Reviews for King Peggy : An American Secretary, Her Royal Destiny, and the Inspiring Story of How She Changed an African Village


Booklist Reviews 2012 January #1
Bartels was a native of Ghana living in the U.S., working as secretary to the Ghanaian embassy, when a relative called to give her startling news. Following the death of her uncle, a village king, the council of elders had determined that she would be his successor. Bartels, who'd come to the U.S. to study and had become a U.S. citizen, hadn't been home since the death of her mother. But she accepted the daunting prospect with determination and brio. She would rule part-time, traveling between Washington, D.C., and Ghana. Bartels, along with coauthor Herman, chronicles her journey from secretary to king of the poor and isolated village of Otuam, 60 miles from the capital of Accra. She becomes reacquainted with distant relatives and her estranged husband as she juggles responsibilities such as refurbishing the modest palace, repaving roads, and burying her uncle before the ancestors can be offended--all on fees collected from fishermen and a secretary's salary. Balancing cultural differences and sketchy finances, Bartels finds within herself the strength to tackle poverty, tradition, and personal transformation. Copyright 2012 Booklist Reviews.

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BookPage Reviews 2012 March
Her majesty the king

Ever since the Rosie the Riveters of WWII blew the lid off of what was considered “women’s work” and moved with skill and determination into “men’s jobs,” women have been making strides into traditionally male-dominated positions. Today, no one raises an eyebrow at seeing a female doctor, police officer or CEO. But a female king? Yet that is exactly what Peggielene Bartels, for more than 30 years a secretary at the Embassy of Ghana in Washington, D.C., is asked to become by the elders of Otuam, a small Ghanaian village. Though it sounds the stuff of fairytale and legend, King Peggy is the fascinating true story of her courageous acceptance of this difficult role and her unyielding resolve to help the people of Otuam.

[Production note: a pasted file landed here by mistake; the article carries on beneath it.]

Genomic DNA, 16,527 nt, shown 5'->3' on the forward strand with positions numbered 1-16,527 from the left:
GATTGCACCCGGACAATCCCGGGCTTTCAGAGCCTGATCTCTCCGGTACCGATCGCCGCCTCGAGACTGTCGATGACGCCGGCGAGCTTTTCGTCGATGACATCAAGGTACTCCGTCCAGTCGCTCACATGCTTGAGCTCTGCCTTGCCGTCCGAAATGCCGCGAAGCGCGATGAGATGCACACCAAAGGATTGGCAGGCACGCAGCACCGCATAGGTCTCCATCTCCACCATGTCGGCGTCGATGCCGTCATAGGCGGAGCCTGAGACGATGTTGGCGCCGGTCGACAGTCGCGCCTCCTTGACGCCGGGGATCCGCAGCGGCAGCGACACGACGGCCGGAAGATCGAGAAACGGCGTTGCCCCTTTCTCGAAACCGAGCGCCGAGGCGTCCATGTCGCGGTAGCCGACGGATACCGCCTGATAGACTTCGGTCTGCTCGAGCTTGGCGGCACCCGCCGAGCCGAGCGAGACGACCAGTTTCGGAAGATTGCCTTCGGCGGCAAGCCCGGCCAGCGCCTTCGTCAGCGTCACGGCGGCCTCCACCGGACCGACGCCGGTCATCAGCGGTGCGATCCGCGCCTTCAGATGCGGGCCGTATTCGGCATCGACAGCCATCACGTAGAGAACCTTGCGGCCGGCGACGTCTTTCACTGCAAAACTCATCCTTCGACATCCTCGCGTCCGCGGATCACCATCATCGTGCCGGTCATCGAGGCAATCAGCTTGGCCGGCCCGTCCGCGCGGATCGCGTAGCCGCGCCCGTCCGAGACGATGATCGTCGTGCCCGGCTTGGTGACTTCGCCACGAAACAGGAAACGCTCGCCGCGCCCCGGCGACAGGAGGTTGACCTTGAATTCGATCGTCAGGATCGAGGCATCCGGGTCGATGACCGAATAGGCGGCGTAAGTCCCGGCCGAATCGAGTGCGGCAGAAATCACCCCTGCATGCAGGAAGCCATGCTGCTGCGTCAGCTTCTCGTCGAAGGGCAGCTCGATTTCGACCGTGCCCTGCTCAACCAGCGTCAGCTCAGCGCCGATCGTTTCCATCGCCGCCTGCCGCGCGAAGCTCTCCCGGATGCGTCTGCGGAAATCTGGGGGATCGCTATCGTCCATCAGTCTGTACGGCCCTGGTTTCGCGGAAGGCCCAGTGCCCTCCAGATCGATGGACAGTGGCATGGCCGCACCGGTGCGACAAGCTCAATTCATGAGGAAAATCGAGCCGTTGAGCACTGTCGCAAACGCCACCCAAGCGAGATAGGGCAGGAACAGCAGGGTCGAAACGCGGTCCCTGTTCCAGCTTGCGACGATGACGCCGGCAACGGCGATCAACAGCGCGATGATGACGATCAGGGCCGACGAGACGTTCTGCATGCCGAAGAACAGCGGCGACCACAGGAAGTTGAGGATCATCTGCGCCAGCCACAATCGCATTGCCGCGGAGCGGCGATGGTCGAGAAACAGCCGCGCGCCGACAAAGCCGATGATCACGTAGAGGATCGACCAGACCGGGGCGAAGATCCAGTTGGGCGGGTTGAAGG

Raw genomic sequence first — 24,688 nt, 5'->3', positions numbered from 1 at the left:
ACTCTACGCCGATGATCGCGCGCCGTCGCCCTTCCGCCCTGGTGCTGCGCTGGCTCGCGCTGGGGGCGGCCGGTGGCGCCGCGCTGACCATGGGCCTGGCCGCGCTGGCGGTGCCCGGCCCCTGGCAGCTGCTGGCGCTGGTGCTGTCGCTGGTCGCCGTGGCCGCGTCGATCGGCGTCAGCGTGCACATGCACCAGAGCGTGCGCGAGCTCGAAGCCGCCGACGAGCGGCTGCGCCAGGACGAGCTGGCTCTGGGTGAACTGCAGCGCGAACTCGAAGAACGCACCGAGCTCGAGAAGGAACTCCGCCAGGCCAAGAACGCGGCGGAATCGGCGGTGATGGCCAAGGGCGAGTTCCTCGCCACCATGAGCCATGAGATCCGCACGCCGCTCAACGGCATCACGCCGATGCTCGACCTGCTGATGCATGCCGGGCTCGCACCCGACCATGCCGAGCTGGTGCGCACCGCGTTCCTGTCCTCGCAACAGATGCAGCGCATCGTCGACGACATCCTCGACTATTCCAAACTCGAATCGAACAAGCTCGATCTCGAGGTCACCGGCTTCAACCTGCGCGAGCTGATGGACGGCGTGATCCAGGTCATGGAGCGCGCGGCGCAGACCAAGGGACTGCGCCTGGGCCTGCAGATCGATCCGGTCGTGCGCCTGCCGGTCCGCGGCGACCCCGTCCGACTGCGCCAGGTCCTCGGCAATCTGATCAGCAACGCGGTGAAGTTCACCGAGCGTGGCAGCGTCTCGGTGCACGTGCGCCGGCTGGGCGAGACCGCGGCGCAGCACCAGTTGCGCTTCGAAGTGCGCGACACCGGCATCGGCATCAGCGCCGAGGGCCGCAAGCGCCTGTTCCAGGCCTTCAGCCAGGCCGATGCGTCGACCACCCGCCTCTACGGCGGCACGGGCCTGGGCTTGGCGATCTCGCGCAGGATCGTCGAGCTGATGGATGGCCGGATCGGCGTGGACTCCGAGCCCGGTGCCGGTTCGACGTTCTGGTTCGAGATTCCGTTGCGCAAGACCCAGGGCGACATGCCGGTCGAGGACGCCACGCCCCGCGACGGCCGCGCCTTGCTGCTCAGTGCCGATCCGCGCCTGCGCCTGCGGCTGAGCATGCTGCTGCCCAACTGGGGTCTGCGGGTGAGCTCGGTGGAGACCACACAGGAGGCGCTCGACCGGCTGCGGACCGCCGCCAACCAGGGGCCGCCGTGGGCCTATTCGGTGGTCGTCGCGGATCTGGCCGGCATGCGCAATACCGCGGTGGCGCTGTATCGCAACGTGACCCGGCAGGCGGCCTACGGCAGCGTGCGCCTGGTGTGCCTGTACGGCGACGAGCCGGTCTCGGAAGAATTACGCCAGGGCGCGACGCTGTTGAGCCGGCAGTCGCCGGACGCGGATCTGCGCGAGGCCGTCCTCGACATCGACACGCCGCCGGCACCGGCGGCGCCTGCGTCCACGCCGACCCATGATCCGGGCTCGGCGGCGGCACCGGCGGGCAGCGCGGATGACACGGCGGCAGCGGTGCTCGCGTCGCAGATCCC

An American citizen since 1997, Bartels did have ties to Ghana beyond her work at the Embassy. She was born and raised in Cape Coast and still had relatives there, and her uncle had been king of Otuam until his death at age 90 in 2008. Still, going back for centuries, all the kings had been men, and the idea had never crossed her mind to aspire to become one. So it was quite a shock when an elder called to tell her she had been one of the final 25 candidates chosen (and the only female), and that when they poured the libations, it was her name which had “steamed up” from the schnapps. The ancestors had chosen her; would she accept?

Written with Eleanor Herman, King Peggy reveals how Bartels made her difficult decision and how it not only changed her life, but those of the 7,000 people she came to rule. Faced with daunting obstacles—lack of running water, a crumbling palace and a late king “in the refrigerator” until he can be properly buried (a problem compounded by Ghana’s dicey electricity)—Bartels rises to each calamity with tenacity and dignity. She vows to rule “wisely, with compassion and justice, and to spare no effort in helping Otuam” as she struggles to upgrade the community’s education, healthcare and infrastructure, despite the entrenched corruption she encounters. Full of pathos, humor and insight into a world where poverty mingles with hope and happiness, King Peggy is an inspiration and proof positive that when it comes to challenging roles for women, “We Can Do It!”

Copyright 2012 BookPage Reviews.

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Kirkus Reviews 2012 February #2
Bartels was working as a secretary in the Ghanaian Embassy when she received a phone call that would change her life. The king of Otuam, a small coastal town of 7,000 people, had passed away, and the tribal elders had elected her as his replacement. Thus begins this winning tale of epic proportions, full of intrigue, royal court plotting, cases of mistaken identity and whispered words from beyond the grave. Upon arrival, King Peggy--who left Ghana three decades earlier and has since become an American citizen--found an uphill battle and vowed to tackle the issues plaguing her community: domestic violence, poverty and lack of access to clean water, health care and education. In doing so, Bartels faced issues of gender discrimination, corruption and inexperience. And of course there was the minor matter of her day job, inconveniently located an ocean away. Surrounded by a Greek chorus of aunties and cousins, Bartels worked to stamp out corruption and improve the lives of townspeople who warily regard her as an interloper. She invested $30,000 of her own money into renovating the ramshackle palace she inherited and recruited donors to build schools and libraries outfitted with computers. Bartels and Herman (Mistress of the Vatican: The True Story of Olimpia Maidalchini: The Secret Female Pope, 2008, etc.) team up to craft a fast-paced potboiler. Florid description of the landscape, culture and characters work together to fully evoke the rhythms of African life. Ultimately, readers come away with not only a sense of how King Peggy was able to transform Otuam, but also an understanding of how the town and its inhabitants transformed her. Copyright Kirkus 2012 Kirkus/BPI Communications.All rights reserved.

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